Deploying VMware Access Point with PowerShell


Deploying VMware Access Point with PowerShell

In my previous article I wrote about deploying VMware Access point and SafeNet Radius two factor authentication. If you want to read about that, you will find the link here. – link – I thought it might be interesting also to see how to deploy the VMware Access Point (version 2.7.2) with the PowerShell. Its a small article but it will give you enough guidance to enable you to deploy a VMware Access Point within minutes easily.

What do you need?

Not trying to sound like a recipe here is a list of things you need to deploy without issues;

  • VMware Access Point .ova file (look for the 2.7.2 or perhaps the new 2.8 one)
  • OVF tools (installed on VMware vCenter servers
  • Access to your vCenter server
    • Hostname
    • Datastore
    • Datacenter name
    • Cluster name
  • IP adres(ses) in your perimeter network (do you want one or more interfaces?)
  • Hostname
  • VMware Horizon
    • VMware Horizon FQDN
    • PCoIP External URL
    • VMware Horizon thumbprint of the certificate

This sound like a lot but if you look at it, it comes down to three big clunks of data, the appliance, the virtual environment and the Horizon environment. and last but not least of course you need the PowerShell script.

The OVA file is found at download VMware or right here – link

The PowerShell scripts for all the version are downloaded right here – link

The OVF tool is installed at the VMware vCenter server so deploying the VMware Access Point from there is easiest.. If however you have a customer that has the VMware vCenter installation installed at any other disk than C:\ you need to edit the PowerShell script that you downloaded to get it working.

PowerShell

Ini files

When you download the PowerShell script you have a couple of options, depending on what you want to use the VMware Access Point. There are five configuration files;

  • AP1-basic.ini
  • AP2-Advanced.ini
  • AP3-SecureID.ini
  • AP4-Radius.ini
  • AP10-vidm.ini

The basic configuration file is really basic, if you don’t need any persistent routes or two factor authentication you use this configuration file. If you deploy a VMware Access Point with PowerShell for two factor authentication with Radius you use the AP4 script.

Let me show you what you need to configure;

  • Name : The hostname of the VMware Access Point
  • Source: The source of the OVA file
  • Target: The connection with the vCenter server, mind you this is the tricky one in the script… lucky it will show what you are missing is you do.

target=vi://domain admin user account@Domain FQDN:PASSWORD@<vCenter sever FQDN>/cluster/

  • DS: the datastore the VMware Access Point is deployed on
  • netInternet/netManagement/netBackendNetwork: the VLANs you connect the VMware Access Point to.

Mind you this is important… some parts of the configuration file are marked out. depending on the number of interfaces you use you include a section or mark out some part. Below is the example, here one nic is used and no routes are added. The twonic option is marked out so it won’t be read. Make sure the net part is always filled in, even if you use only one nic make sure the rest also has the same entries. The routes are not in the basic configuration file, often you don’t need any routes.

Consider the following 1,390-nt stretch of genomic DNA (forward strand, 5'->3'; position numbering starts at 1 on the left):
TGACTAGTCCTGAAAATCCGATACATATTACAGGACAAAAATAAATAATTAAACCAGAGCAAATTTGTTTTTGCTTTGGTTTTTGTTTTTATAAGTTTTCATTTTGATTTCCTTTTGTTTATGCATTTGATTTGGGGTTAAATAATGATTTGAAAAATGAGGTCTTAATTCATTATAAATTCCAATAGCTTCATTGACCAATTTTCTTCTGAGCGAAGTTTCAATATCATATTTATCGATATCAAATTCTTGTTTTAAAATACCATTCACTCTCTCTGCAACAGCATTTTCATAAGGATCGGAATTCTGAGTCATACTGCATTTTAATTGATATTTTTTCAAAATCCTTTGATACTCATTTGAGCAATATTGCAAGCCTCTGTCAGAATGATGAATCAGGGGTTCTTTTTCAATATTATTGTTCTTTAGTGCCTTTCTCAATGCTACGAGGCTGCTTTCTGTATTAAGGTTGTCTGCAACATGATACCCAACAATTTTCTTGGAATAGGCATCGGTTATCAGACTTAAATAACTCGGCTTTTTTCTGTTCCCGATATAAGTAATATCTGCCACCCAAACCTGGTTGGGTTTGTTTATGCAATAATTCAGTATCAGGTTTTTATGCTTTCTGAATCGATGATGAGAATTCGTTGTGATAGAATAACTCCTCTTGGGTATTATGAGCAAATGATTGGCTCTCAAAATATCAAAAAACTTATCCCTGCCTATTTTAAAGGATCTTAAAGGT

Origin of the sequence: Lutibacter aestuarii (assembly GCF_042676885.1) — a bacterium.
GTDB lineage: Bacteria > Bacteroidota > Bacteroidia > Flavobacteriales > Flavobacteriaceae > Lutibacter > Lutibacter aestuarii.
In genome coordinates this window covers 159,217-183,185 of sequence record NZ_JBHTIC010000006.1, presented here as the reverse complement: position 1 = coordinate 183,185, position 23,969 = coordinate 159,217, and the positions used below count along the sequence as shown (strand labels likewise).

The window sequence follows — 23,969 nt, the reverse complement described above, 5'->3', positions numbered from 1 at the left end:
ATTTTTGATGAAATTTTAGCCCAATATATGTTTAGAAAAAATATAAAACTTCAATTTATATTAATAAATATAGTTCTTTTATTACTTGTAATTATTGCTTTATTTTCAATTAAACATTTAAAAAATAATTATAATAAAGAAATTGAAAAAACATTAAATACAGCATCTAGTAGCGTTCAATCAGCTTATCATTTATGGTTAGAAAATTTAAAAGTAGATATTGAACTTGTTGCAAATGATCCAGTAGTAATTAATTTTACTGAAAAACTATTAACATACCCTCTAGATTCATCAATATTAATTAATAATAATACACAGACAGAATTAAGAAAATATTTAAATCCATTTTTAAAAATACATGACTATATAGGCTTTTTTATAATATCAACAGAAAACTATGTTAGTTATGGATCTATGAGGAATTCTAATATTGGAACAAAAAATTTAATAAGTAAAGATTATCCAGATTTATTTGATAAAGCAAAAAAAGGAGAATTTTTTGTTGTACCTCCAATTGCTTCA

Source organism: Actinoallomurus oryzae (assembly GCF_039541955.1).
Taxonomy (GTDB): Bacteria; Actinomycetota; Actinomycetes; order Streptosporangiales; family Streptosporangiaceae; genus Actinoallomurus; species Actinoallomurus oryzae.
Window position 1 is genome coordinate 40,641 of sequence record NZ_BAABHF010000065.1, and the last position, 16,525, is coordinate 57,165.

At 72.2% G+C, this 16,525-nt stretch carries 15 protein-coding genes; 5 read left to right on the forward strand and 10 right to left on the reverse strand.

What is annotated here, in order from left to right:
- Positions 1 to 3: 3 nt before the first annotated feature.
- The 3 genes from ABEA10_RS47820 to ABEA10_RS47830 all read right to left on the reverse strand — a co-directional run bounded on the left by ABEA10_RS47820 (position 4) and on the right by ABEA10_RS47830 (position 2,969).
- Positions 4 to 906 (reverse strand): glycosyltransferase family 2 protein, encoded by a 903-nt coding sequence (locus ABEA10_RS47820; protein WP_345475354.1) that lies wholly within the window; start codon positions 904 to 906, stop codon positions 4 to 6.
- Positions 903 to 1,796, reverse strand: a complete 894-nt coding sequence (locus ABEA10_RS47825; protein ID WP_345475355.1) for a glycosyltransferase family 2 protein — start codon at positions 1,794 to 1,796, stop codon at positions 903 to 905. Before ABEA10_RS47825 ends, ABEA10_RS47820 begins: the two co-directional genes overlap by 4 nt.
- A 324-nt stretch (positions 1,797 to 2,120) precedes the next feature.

netInternet=VM Network
netManagementNetwork=VM Network
netBackendNetwork=VM Network

deploymentOption=onenic
ip0=192.168.0.90
#routes0=192.168.1.0/24 192.168.0.1,192.168.2.0/24 192.168.0.2

#deploymentOption=twonic
#ip0=192.168.0.90
#ip1=192.168.0.91
#routes0=192.168.1.0/24 192.168.0.1,192.168.2.0/24 192.168.0.2
#routes1=192.168.3.0/24 192.168.0.1,192.168.4.0/24 192.168.0.2

  • DNS: the dns server (internally)
  • HonorCipherorderTrue: honour the Cipher order as configured at the server
  • sessionTimeout: The time in milliseconds the session times out, its 10 hours by default
  • PemCert: The certificate file also containing the intermediate and root certifcate
  • pemPrivkey: The private key with the certificate

This is the basic of the configuration, now the Horizon settings are set.

  • proxyDestinationUrl: The VMware Horizon connection url a user connects to
  • proxyDestinationUrlThumprint: the thumbprint of the certificate of the VMware Horizon connection server
  • tunnelExternalURL: The external URL, the FQDN you use for the external url
  • BlastExternalURL: the blast url
  • PCoIPExternalURL: the PCoIP IP address used for external access

This concludes the Advanced configuration. With this configured you can deploy the VMware Access Point with the PowerShell script.

Deployment

If you deploy with a duplicate IP address… yes I did that, you get this after you deployed

PowerShell

So don’t do this and check. We were deploying and redeploying to test things so we forgot that there was one running already.

To deploy you need to start PowerShell and set the execution policy to unrestricted. The rest is setting the root and admin password.

Authentication

After a few minutes the VMware Access Point is up and running. If you want to add the radius part check out my previous article where that part of the configuration is shown. Have fun deploying.


2 Responses

  1. vikrant says:

    Wow , That’s great, Currently i am working on the project where I need deploy VMware access point with PowerShell but I was little bit confused about how to do this but now my all the confusion has been cleared . Your article is really helpful for me . I have done by the help of your article. Thanks for sharing. The way you explained each and everything is really great. Thanks once again.

  1. December 5, 2016

    […] Read the entire article here, Deploying VMware Access Point with PowerShell – […]

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